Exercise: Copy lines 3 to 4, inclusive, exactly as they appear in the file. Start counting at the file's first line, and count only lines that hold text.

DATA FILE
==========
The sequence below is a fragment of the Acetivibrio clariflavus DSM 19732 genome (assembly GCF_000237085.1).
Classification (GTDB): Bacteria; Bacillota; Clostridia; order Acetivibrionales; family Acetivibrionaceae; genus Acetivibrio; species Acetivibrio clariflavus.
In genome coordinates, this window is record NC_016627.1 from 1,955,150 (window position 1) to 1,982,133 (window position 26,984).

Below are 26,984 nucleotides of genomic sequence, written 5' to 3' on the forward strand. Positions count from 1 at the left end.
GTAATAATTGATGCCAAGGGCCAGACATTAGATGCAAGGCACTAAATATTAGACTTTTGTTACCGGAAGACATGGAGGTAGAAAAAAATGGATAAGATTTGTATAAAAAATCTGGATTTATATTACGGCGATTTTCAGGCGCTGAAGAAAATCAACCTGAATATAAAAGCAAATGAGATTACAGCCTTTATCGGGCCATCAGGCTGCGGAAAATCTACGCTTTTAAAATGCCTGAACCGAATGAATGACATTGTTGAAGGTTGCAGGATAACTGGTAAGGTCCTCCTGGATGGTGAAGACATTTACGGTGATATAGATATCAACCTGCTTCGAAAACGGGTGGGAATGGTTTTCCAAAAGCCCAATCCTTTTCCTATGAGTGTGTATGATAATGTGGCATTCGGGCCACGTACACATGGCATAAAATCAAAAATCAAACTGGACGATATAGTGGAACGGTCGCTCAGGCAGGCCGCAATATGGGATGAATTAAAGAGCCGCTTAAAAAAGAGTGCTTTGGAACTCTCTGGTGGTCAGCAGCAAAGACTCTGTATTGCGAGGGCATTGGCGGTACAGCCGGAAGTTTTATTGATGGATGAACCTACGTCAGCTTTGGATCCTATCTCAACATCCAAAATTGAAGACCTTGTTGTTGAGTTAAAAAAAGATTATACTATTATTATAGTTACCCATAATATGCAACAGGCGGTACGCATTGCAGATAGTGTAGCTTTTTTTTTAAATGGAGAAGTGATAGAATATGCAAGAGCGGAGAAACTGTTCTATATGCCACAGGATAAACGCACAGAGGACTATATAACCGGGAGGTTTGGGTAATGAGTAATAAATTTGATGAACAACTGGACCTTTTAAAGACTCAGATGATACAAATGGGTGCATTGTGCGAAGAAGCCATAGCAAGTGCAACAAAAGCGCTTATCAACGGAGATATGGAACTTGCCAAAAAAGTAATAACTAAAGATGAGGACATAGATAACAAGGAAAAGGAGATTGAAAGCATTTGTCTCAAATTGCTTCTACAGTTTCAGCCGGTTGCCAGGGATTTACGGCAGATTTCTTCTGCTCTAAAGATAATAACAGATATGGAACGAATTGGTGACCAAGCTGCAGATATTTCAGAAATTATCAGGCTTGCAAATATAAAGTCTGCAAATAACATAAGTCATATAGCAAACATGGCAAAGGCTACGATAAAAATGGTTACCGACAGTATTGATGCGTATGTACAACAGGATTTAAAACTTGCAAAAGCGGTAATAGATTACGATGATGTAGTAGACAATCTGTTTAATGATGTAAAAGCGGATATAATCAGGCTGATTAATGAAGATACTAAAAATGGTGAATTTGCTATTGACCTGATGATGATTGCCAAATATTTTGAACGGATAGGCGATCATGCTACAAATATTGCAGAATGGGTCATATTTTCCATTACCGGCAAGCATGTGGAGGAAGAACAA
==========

In genome coordinates, this window is record NC_016627.1 from 1,955,150 (window position 1) to 1,982,133 (window position 26,984).

Below are 26,984 nucleotides of genomic sequence, written 5' to 3' on the forward strand. Positions count from 1 at the left end.